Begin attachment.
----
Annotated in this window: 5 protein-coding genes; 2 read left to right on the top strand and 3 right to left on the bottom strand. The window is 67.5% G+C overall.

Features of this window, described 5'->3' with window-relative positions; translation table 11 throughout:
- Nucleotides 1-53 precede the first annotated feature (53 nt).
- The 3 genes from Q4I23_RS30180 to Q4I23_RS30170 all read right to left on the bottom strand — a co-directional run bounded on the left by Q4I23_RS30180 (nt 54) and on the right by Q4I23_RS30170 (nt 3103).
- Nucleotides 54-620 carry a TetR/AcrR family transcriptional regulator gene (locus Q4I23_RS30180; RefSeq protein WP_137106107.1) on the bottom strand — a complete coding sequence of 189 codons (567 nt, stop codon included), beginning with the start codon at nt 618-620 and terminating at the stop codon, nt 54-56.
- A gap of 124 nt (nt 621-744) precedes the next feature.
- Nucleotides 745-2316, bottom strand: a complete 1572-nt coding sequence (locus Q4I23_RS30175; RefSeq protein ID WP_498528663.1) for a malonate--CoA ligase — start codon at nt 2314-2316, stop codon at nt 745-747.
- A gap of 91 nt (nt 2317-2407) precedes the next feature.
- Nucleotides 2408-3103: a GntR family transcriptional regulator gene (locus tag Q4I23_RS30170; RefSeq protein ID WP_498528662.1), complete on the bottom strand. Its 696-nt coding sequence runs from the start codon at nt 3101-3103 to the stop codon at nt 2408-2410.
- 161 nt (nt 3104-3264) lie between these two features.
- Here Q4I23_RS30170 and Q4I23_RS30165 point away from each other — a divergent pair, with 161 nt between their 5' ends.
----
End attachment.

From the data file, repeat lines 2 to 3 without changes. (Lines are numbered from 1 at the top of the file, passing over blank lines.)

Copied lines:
Features of this window, described 5'->3' with window-relative positions; translation table 11 throughout:
- Nucleotides 1-53 precede the first annotated feature (53 nt).